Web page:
Track star takes on leadership role after injuries

When you think of track stars as leaders, you typically think of them leading from the front with their followers trailing behind. But University of South Carolina sprinter Sanura Eley-O’Reilly knows a little about leading from the bench.

As a captain, battling injuries in her final three years on the team, Eley-O’Reilly had to help encourage her teammates to perform their best even though she could not help them on the track. And, she had been quite a help, with a 400m time around 53 seconds and frequently taking on the first leg of the Gamecocks’ 4X400 team.

“It was about motivating your teammates and keeping them focused on schoolwork and on the track as well,” Eley-O’Reilly says. “It’s about being available for your team when they need it – even if they don’t always want to hear it.”

The daughter of a U.S. Army major, O’Reilly was born in Ireland, but raised all around the world and the U.S. before her family settled in Fayetteville, N.C. (She still holds the record for the 400m dash among North Carolina high-school girls with a time of 53.43 seconds.)

Now, however, with a degree in international relations and a minor in women’s studies, she is looking at life off the track and is working toward another degree that will lead to a career as a midwife or nurse practitioner.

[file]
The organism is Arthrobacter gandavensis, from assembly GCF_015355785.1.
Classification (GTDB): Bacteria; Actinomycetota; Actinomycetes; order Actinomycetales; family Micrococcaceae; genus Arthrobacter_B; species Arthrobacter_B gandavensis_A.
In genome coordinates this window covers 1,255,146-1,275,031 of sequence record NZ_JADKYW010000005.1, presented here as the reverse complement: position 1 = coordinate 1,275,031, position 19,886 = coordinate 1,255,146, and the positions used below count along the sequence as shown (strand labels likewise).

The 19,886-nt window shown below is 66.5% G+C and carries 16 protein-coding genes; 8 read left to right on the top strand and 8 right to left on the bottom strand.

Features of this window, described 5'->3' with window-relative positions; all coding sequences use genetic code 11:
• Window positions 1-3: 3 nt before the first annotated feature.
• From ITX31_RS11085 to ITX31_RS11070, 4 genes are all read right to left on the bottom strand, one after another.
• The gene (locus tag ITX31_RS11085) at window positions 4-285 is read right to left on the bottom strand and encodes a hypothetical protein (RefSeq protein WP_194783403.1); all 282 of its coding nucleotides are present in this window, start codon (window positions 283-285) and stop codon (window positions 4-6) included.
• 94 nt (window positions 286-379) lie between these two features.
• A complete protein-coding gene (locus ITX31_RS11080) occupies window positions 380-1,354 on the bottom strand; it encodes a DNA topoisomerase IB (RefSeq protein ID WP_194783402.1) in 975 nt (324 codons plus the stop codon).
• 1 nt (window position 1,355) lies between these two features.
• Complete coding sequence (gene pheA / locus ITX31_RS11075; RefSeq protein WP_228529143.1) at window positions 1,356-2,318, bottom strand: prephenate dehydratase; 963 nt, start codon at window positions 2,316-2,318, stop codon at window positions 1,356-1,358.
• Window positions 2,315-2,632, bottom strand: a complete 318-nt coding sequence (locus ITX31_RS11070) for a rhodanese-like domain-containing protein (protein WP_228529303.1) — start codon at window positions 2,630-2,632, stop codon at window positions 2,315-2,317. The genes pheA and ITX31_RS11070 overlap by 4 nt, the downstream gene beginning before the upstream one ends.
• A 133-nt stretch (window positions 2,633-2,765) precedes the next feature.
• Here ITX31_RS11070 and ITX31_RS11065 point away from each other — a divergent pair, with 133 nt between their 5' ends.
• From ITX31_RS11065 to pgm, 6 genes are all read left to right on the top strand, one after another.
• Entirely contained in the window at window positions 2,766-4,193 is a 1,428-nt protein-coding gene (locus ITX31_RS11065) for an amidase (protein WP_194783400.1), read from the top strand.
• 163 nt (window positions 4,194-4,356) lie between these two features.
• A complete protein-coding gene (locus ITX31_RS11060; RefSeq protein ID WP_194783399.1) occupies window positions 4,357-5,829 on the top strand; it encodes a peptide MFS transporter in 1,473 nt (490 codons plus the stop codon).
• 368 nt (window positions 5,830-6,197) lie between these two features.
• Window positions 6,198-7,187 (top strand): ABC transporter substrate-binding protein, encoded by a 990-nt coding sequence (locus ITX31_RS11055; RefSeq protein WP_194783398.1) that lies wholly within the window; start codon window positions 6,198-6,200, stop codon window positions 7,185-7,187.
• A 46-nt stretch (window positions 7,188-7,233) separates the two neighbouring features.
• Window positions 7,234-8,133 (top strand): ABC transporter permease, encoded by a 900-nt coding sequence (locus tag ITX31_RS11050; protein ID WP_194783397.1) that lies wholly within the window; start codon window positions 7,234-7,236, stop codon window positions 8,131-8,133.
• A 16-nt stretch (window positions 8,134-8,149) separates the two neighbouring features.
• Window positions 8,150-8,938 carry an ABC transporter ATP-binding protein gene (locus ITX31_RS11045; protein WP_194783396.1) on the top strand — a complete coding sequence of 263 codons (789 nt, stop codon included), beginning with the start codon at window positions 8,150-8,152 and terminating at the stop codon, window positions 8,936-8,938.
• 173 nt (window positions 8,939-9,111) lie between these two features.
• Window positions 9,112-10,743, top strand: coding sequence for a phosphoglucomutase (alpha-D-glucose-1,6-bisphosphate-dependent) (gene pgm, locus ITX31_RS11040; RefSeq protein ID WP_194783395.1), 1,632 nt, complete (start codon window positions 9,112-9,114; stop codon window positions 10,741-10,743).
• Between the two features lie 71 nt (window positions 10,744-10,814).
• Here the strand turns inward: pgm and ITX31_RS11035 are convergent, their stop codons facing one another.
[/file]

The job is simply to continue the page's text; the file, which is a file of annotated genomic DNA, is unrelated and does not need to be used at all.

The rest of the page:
“I had to rearrange my life because I realized I wasn’t capable of being the athlete that I was,” she says. “So this semester, I am redefining what being an athlete means to me now.”

The choice of midwifery and nursing means she has to do some catching up with biology and science classes.

“I like the classes a lot and what I am learning, but it is definitely a lot more work than I have ever really taken on,” she says.

Eley-O’Reilly also is taking on a tall task as a Carolina Leadership Scholar, which means she is part of another team – one that will define what leadership looks like for UofSC students.

“Sanura has been absolutely fantastic in terms of her ability to offer insightful comments,” says Kirk Randazzo, political science professor and director of the Carolina Leadership Initiative. “She offers a different perspective and she really helps keep the group grounded in making sure we don’t forget about different populations of students that might be across campus.

“It’s really nice having her there, because she has no problem offering her opinion.

Eley-O’Reilly says she is excited about the team’s project for this year.

“It’s a good legacy to be part of,” she says. “I think there is great access to leadership roles on campus, but sometimes, it can get difficult for students to navigate.

“What we’ve been doing is trying to define leadership in all its forms so people can see how they can get involved.”

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